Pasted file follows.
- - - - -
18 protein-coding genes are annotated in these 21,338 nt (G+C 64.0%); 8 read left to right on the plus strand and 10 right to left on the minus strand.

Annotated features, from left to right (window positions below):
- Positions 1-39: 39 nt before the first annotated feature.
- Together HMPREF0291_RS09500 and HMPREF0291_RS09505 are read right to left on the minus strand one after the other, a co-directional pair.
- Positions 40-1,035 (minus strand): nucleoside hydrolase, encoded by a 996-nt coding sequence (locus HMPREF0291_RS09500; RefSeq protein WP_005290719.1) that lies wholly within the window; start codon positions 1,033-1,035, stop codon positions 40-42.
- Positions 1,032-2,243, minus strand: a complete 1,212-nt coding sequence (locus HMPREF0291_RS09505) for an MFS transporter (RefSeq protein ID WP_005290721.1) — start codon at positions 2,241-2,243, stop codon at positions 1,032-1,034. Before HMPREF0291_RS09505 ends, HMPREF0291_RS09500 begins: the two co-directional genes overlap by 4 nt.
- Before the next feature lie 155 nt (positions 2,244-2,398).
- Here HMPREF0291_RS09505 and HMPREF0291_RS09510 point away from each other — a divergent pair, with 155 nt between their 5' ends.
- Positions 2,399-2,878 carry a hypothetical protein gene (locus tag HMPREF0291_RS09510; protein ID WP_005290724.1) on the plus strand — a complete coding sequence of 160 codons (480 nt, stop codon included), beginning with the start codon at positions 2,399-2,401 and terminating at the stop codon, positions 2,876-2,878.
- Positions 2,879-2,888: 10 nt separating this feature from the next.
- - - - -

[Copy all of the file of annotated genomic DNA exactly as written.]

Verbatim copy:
18 protein-coding genes are annotated in these 21,338 nt (G+C 64.0%); 8 read left to right on the plus strand and 10 right to left on the minus strand.

Annotated features, from left to right (window positions below):
- Positions 1-39: 39 nt before the first annotated feature.
- Together HMPREF0291_RS09500 and HMPREF0291_RS09505 are read right to left on the minus strand one after the other, a co-directional pair.
- Positions 40-1,035 (minus strand): nucleoside hydrolase, encoded by a 996-nt coding sequence (locus HMPREF0291_RS09500; RefSeq protein WP_005290719.1) that lies wholly within the window; start codon positions 1,033-1,035, stop codon positions 40-42.
- Positions 1,032-2,243, minus strand: a complete 1,212-nt coding sequence (locus HMPREF0291_RS09505) for an MFS transporter (RefSeq protein ID WP_005290721.1) — start codon at positions 2,241-2,243, stop codon at positions 1,032-1,034. Before HMPREF0291_RS09505 ends, HMPREF0291_RS09500 begins: the two co-directional genes overlap by 4 nt.
- Before the next feature lie 155 nt (positions 2,244-2,398).
- Here HMPREF0291_RS09505 and HMPREF0291_RS09510 point away from each other — a divergent pair, with 155 nt between their 5' ends.
- Positions 2,399-2,878 carry a hypothetical protein gene (locus tag HMPREF0291_RS09510; protein ID WP_005290724.1) on the plus strand — a complete coding sequence of 160 codons (480 nt, stop codon included), beginning with the start codon at positions 2,399-2,401 and terminating at the stop codon, positions 2,876-2,878.
- Positions 2,879-2,888: 10 nt separating this feature from the next.